Seeing the crowds descending on the ExCel centre in London on a grey Monday morning was certainly refreshing after last year's quiet fair, when half the world - literally - was missing.
Once again the main objective of the exhibitors and professionals at the World Travel Market was the same: to remind British tourists, especially those who may not have travelled abroad since before the pandemic, that their favourite holiday destinations are still there waiting for them.
Of course every stand at the fair this week was bright and cheery. Every destination, from Saudi Arabia to Scotland, had bright blue skies, green trees and golden beaches.
It takes more than enticing photographs, clearly, to be able to strike a deal with tour operators and travel agents that will bring hundreds or thousands of British visitors to your destination.
Andalucía and the Costa del Sol have been in London this week with their arms outstretched towards their regular visitors who love the south of Spain, reminding them that the beaches and golf courses are still here and among the best in Europe (some are even brave enough to remove the word 'among' but I'll leave it in that type of sentence for now).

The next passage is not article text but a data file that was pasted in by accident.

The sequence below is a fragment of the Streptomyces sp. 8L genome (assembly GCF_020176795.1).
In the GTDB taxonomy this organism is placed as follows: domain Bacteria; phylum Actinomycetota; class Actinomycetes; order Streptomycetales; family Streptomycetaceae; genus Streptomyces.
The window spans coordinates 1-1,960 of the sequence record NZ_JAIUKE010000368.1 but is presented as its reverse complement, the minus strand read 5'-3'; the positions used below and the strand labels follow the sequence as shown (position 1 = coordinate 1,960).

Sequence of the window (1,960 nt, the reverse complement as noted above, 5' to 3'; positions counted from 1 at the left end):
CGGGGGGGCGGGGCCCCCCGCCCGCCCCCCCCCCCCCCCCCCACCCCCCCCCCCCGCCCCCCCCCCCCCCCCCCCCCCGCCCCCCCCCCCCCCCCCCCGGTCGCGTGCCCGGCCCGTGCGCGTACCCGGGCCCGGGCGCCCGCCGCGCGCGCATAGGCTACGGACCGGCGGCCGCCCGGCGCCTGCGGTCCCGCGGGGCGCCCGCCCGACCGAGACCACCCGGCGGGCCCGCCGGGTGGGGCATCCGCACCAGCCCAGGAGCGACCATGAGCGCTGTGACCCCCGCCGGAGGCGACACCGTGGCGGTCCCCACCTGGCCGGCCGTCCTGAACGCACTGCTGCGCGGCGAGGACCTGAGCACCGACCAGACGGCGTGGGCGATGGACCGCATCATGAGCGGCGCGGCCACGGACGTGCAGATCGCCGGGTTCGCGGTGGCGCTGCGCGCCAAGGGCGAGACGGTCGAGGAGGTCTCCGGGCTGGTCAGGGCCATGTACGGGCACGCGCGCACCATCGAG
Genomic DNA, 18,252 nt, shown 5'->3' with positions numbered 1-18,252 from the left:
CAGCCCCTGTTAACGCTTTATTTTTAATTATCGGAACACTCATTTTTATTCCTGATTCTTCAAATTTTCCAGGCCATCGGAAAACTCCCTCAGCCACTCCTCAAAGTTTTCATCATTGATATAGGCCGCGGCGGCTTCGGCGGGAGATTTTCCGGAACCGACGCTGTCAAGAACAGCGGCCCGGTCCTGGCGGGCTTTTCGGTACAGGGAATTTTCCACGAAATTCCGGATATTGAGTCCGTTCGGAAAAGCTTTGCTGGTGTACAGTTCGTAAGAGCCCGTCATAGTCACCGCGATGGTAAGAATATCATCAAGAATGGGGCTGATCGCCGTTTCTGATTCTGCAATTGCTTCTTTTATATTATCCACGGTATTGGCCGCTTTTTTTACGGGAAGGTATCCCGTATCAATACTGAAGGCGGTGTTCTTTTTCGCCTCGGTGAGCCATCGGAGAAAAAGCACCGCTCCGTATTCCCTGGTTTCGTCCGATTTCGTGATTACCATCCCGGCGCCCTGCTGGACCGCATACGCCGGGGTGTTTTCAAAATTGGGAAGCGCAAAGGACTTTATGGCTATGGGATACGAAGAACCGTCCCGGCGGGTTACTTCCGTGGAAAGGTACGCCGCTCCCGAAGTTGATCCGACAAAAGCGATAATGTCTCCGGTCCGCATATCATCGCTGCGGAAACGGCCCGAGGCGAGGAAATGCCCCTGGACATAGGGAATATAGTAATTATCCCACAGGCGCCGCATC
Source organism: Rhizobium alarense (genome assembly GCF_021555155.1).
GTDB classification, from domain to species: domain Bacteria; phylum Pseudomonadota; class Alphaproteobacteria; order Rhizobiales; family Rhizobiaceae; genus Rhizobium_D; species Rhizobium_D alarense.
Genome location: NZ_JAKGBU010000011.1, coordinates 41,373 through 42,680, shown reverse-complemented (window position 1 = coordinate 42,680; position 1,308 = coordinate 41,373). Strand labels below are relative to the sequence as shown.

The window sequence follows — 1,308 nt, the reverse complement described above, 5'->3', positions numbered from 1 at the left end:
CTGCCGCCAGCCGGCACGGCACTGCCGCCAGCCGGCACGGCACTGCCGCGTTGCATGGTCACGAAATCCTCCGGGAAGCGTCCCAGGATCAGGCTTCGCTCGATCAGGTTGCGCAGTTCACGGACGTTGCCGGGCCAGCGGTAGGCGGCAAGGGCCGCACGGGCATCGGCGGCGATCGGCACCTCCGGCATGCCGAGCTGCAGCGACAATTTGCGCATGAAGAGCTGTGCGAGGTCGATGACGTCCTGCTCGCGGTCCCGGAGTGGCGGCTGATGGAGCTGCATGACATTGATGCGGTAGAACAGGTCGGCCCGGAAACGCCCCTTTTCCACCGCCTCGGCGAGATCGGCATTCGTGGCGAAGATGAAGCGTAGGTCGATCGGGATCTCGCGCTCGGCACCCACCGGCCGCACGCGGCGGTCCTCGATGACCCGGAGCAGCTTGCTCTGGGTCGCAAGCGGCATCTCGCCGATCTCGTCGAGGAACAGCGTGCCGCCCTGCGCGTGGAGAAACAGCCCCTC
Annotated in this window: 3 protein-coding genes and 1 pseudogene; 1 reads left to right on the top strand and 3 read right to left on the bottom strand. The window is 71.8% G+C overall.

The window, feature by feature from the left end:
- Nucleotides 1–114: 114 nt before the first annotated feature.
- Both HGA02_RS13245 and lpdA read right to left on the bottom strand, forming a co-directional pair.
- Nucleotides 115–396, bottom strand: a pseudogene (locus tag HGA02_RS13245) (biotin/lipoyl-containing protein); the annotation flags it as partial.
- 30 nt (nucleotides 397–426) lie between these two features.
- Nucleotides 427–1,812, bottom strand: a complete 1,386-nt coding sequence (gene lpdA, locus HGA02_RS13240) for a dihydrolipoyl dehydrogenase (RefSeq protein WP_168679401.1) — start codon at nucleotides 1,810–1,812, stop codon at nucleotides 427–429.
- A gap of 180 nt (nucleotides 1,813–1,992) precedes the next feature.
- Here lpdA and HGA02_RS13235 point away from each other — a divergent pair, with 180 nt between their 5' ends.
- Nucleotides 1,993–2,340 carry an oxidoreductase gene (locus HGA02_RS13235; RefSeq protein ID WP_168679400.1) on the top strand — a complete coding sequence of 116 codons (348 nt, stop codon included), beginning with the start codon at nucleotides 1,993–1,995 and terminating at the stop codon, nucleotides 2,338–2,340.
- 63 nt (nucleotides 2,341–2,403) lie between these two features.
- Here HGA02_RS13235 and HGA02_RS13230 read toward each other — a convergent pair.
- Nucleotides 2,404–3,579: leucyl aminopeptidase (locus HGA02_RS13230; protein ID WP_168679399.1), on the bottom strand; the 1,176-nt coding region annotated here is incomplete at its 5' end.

But they are also reaching out towards new types of visitors; some of them have been given fancy titles, like "digital nomads" and "energy nomads"; others fit into categories like language-learning tourism, sports tourism, gastronomic tourism or even shopping tourism, areas that Malaga city has been promoting. And of course, everyone shares the idea that they want to branch out into "luxury" and "sustainable" tourism.
But to be able to offer all these types of tourism takes having all the right facilities to do so. This week the south of Spain has been out to prove just that: that it does. You can go to Malaga on a shopping holiday; you can go to any town to run a half-marathon; you can go on a break to Malaga province and dine at several Michelin-starred restaurants; you can go to any Andalusian city for a Spanish language course.
But all of these options being flagged up by the authorities are no good by themselves: shoppers will need a beach to go to after a long day's exercise with a credit card; fine diners might also want a round of golf; students need sunny terraces and lively bars; and digital nomads also need to get up from their computers and stroll along a promenade or go for a hike, or even a ski, in the mountains.
So the message Andalucía has hopefully got across this week is that it has everything, the whole package, whatever the main reason for your holiday.
And if it can claim to be luxury and sustainable, then even better.